Now, just below, you’ll find the third – in the supremely energized and cheery Thompson verbiage. As ever, she speaks to both the enthusiasms and the hearts of her readers . . . of all ages:
[Above: Though still a teenager in this early portrait, Ruth Plumly Thompson had already begun her professional writing career. In addition to Oz work, she eventually penned countless magazine features and five other books for children. One of these was a continuation of the St. Nicholas legend: THE CURIOUS CRUISE OF CAPTAIN SANTA.)
“The Wonderful Land of Oz”
Old friends are kindest –
Old books remind us
Of other and happier days.
Storied countries are part of us
Deep in the heart of us
Seen through a magical haze.
Such a country is OZ.
Gayest land ever known,
Believable – wonderful
Strictly – our own.
The Scarecrow, Tin Woodman,
The Wizard and Scraps,
Jack Pumpkinhead –
All of those comical chaps
As they were way back when
We ourselves were a blithe
And adventurous ten!
And, with thousands I know,
Though I speak for myself,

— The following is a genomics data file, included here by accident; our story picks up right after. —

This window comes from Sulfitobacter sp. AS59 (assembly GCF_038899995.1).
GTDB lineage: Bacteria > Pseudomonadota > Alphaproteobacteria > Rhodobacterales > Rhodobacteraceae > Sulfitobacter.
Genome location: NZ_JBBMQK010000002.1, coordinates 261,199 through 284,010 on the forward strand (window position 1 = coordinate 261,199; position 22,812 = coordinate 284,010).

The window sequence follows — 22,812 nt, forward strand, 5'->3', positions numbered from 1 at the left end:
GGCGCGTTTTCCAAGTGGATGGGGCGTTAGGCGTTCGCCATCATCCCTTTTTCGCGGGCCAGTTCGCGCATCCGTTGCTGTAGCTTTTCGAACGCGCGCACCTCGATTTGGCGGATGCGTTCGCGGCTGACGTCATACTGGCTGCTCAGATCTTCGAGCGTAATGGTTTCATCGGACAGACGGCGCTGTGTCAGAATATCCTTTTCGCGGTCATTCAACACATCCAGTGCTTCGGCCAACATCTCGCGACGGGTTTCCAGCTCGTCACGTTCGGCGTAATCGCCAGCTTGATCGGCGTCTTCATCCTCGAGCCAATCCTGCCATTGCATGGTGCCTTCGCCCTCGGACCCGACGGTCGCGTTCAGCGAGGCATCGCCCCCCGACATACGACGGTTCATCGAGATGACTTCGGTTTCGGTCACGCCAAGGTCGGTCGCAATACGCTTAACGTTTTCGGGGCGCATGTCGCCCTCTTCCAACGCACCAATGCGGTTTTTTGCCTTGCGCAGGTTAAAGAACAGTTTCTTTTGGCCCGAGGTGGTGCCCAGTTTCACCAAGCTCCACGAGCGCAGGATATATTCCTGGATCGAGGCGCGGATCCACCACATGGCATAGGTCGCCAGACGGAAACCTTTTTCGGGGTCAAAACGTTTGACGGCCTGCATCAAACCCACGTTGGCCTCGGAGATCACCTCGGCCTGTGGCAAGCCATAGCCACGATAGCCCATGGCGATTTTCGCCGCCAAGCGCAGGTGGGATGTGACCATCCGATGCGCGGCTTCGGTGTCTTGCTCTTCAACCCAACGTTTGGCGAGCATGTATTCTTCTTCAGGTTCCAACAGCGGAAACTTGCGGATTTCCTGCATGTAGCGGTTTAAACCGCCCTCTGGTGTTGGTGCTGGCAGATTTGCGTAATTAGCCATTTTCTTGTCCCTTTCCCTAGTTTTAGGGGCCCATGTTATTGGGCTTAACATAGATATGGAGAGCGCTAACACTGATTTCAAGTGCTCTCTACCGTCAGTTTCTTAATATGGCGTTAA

The Oz books rank first
On fond memories shelf.
-- RUTH PLUMLY THOMPSON
[Above: This extraordinary parade of Ozians was drawn by the incomparable John R. Neill for the endpapers of Baum’s 1915 book, THE SCARECROW OF OZ, and it includes four of the five characters referenced in Ruth Plumly Thompson’s poem above. Here, however, is a key to the entire pictorial line-up, from left to right: Jack Pumpkinhead, Pon the Gardener’s Boy (later Royal Consort to Queen Gloria and King of Jinxland), The Wizard of Oz, Button-Bright (the young Philadelphia boy who settled in Oz AFTER adventuring with – among others -- Dorothy Gale of Kansas, Trot and Cap’n Bill of California, Polychrome the Rainbow’s Daughter, the Shaggy Man, and others), Trot herself, Tik-Tok the Machine Man, the Woozy (at top, peeking over the fence), Dorothy, Princess Ozma, the Scarecrow, and the Tin Woodman.]